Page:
Host Cell Protein Detection and Quantification
Development of HCP detection methods is a substantial step to examine the presence of residual contamination during the bioprocessing and the final biopharmaceutical product. Several approaches have been established over time, mainly differing in sensitivity and total coverage. Industry thoroughly follows the development and combines different methods to evaluate all potential HCPs which contaminate the final product during production.
To detect such small total quantities of HCPs against the background of protein product being present at huge excess, a highly sensitive and specific analytical method with a wide dynamic range is required. Enzyme-linked Immunosorbent Assays (ELISA), are simple to use in routine analysis and can quantify low levels of HCPs.7 Prior development of custom polyclonal antibody reagents with maximum coverage and sensitivity against native HCP extracts is required.
HCP Specific Antibodies
Polyclonal antibodies against native HCP extracts are the most commonly used tool for detecting and assessing HCP, since they can be used for identification, detection, and quantification. Development, evaluation and validation of anti-HCP antibodies is a crucial step in effective residual host cell protein monitoring. In the case of an immunoassay, a polyclonal antibody used in the test is generated by immunization with a preparation of a production cell minus the product-coding gene, fusion partners, or other appropriate cell lines7. It is important to mimic the workflow of the later production process closely; as mentioned above, the manufacturing process impacts HCP composition.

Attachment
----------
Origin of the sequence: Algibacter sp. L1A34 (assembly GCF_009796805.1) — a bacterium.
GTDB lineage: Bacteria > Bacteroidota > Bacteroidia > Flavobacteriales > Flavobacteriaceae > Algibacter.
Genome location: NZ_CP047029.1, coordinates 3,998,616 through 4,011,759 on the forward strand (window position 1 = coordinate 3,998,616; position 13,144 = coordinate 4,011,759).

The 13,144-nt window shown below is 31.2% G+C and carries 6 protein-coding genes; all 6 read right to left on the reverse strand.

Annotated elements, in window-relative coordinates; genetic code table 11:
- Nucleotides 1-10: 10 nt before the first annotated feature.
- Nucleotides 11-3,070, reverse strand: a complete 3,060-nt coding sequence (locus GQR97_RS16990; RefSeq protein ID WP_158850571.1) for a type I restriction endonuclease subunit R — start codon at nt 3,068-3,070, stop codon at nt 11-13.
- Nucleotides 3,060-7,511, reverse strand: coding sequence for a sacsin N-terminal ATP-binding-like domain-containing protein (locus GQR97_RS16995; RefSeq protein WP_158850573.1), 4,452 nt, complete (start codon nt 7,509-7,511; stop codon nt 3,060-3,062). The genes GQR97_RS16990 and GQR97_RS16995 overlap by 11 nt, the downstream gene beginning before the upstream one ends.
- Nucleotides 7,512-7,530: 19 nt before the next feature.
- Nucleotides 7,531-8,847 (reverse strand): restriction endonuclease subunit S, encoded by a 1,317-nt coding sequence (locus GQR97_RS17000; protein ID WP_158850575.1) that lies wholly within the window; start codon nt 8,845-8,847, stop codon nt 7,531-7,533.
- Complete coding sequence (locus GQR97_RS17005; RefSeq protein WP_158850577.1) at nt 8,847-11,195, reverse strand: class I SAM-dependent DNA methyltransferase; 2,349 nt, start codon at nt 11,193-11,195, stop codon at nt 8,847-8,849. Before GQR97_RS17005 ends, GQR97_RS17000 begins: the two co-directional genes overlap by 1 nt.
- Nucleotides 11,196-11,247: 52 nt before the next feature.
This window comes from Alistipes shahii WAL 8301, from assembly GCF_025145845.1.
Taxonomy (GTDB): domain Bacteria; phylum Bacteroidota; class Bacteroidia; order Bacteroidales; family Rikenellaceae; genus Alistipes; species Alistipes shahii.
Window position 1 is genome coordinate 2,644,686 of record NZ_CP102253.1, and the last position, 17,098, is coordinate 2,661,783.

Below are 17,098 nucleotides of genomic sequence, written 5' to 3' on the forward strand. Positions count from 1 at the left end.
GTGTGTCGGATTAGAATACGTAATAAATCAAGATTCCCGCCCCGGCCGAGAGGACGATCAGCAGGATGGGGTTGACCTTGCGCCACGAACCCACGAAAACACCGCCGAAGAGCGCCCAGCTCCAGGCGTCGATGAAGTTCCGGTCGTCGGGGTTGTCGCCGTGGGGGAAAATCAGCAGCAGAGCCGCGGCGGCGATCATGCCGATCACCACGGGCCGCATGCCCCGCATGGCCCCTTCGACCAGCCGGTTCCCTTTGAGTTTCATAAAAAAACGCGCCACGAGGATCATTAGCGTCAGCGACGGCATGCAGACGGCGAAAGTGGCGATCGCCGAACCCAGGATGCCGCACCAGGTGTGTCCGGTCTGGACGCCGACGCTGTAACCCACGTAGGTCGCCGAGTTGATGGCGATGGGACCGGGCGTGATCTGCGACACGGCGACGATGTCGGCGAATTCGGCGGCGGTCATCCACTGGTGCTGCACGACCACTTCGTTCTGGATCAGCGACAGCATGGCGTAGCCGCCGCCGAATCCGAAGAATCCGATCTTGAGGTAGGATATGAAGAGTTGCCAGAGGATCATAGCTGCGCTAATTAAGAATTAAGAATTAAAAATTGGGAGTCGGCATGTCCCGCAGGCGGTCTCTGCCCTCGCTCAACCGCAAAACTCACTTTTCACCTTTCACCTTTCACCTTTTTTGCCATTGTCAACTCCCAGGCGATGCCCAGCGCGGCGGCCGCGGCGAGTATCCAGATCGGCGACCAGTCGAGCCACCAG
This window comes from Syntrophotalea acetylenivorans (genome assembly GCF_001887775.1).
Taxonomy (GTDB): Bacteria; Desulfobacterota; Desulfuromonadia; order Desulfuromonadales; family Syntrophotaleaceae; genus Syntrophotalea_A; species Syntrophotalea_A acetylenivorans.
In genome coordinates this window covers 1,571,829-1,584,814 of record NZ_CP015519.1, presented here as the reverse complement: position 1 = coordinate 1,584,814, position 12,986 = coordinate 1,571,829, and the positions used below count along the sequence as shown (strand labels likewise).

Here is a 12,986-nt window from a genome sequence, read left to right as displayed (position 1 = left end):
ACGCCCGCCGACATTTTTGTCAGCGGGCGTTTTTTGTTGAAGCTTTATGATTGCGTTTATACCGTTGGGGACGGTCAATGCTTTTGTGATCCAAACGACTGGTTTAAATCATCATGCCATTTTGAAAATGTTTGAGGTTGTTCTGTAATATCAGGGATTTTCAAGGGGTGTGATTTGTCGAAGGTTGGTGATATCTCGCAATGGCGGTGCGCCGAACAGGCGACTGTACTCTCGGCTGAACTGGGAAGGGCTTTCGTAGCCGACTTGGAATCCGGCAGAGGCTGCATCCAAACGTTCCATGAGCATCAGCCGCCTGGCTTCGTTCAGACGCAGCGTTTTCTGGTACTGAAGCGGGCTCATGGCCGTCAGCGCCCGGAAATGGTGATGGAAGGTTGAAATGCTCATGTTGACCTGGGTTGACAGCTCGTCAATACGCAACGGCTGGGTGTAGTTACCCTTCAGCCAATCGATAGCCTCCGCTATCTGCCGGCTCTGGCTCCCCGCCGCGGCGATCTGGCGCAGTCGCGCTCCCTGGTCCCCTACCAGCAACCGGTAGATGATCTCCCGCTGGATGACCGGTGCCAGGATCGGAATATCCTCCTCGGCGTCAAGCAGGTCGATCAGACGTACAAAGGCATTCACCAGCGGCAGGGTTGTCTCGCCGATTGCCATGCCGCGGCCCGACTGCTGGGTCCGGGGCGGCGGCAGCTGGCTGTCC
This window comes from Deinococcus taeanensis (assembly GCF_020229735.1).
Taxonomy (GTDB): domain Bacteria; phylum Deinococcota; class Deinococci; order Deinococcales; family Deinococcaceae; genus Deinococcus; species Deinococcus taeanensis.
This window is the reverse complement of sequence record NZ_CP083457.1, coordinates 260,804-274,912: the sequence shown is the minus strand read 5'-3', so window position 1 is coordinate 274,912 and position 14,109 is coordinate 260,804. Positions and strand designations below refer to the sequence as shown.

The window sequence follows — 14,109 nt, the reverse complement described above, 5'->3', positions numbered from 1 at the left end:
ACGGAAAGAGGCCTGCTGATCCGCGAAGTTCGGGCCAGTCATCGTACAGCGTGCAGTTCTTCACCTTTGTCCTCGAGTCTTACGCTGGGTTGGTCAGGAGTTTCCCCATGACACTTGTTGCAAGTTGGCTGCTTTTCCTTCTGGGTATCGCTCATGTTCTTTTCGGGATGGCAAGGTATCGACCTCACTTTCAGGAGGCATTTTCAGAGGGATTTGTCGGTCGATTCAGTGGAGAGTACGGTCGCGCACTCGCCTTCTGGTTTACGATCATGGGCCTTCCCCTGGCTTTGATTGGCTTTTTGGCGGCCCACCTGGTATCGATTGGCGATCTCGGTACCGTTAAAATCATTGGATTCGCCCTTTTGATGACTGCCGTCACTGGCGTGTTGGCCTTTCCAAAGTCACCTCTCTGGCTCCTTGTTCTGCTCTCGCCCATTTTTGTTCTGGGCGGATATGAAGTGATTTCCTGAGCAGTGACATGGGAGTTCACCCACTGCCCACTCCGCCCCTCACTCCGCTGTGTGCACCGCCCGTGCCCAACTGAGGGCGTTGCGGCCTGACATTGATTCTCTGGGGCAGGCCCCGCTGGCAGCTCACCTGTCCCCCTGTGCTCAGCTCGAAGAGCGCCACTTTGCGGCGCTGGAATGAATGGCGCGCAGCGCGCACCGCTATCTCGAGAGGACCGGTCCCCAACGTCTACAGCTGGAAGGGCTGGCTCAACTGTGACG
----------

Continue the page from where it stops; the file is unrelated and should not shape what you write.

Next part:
With ongoing research, scientists observed that proteins, based on their properties, differ in separation capability. Hard to separate proteins are summarized under the term “Bad Actor” Proteins. There are various reasons for a protein to be included, for example enzymatic acitivity, high amount of membran parts or omnipresence of the protein itself. Optimizations for media and process help to reduce, or even eliminate nascent critical HCPs and improve separation efficiency.7
Multi-analyte assays, commonly in the form of sandwich enzyme-linked immunosorbent assay (ELISA), capable of detecting the majority of protein impurities are routinely used to quantify and monitor HCPs. They combine sensitivity with high sample throughput – necessary requirement for industrial scaling.